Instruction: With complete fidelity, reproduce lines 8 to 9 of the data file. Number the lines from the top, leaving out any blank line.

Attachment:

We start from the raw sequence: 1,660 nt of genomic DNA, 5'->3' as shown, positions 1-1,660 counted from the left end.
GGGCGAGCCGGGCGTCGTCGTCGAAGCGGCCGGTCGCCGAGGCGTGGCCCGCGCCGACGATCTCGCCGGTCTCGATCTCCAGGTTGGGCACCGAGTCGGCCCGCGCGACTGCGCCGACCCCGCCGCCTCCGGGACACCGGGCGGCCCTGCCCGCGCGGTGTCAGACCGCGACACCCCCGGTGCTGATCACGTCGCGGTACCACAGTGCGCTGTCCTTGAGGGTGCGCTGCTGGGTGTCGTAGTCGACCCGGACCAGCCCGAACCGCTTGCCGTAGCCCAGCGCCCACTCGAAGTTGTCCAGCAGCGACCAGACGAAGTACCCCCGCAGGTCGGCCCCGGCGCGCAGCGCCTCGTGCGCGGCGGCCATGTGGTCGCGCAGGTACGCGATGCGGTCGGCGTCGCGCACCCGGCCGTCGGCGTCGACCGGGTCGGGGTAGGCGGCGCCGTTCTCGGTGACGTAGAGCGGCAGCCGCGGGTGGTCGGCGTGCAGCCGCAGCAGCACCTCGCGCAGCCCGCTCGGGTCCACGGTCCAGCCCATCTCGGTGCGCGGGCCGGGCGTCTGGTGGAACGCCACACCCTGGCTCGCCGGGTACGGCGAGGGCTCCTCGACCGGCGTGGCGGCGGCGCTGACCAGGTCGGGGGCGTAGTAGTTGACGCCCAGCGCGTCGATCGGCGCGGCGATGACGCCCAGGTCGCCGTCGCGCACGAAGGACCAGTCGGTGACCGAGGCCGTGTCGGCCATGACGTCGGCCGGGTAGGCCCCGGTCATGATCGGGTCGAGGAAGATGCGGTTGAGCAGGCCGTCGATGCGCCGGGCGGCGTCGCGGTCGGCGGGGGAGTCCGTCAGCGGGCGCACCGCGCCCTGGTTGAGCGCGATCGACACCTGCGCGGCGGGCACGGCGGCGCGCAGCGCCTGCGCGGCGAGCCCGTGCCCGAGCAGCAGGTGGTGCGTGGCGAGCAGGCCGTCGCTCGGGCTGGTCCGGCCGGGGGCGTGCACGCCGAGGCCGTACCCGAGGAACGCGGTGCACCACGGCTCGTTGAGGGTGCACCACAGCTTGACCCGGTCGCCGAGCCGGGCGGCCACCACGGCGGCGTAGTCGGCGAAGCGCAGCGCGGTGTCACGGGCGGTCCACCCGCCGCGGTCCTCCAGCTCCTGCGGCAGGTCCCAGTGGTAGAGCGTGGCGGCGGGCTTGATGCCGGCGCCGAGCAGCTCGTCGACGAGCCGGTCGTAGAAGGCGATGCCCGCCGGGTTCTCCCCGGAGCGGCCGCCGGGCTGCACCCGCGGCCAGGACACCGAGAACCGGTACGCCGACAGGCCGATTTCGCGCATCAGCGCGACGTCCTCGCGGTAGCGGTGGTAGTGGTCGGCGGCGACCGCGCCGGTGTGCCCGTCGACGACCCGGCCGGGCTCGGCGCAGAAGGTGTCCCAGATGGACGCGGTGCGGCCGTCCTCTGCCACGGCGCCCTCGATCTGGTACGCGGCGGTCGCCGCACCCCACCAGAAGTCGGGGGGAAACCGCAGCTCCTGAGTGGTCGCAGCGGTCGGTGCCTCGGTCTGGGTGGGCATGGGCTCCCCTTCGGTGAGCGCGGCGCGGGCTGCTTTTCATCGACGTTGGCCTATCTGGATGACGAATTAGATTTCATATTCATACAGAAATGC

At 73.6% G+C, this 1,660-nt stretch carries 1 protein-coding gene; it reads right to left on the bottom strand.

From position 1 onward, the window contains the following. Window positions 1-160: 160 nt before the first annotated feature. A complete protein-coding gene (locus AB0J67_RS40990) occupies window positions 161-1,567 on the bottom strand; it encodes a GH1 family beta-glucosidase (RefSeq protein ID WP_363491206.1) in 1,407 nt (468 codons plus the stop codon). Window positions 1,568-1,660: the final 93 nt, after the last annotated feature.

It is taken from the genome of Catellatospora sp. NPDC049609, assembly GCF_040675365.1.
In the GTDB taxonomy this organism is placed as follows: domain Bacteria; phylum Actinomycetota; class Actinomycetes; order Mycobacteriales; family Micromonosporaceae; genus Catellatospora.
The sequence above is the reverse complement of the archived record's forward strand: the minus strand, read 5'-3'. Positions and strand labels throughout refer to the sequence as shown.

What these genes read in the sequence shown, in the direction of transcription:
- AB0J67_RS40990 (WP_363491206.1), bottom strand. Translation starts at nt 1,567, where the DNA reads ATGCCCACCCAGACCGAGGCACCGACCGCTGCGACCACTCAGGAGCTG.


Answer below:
What these genes read in the sequence shown, in the direction of transcription:
- AB0J67_RS40990 (WP_363491206.1), bottom strand. Translation starts at nt 1,567, where the DNA reads ATGCCCACCCAGACCGAGGCACCGACCGCTGCGACCACTCAGGAGCTG.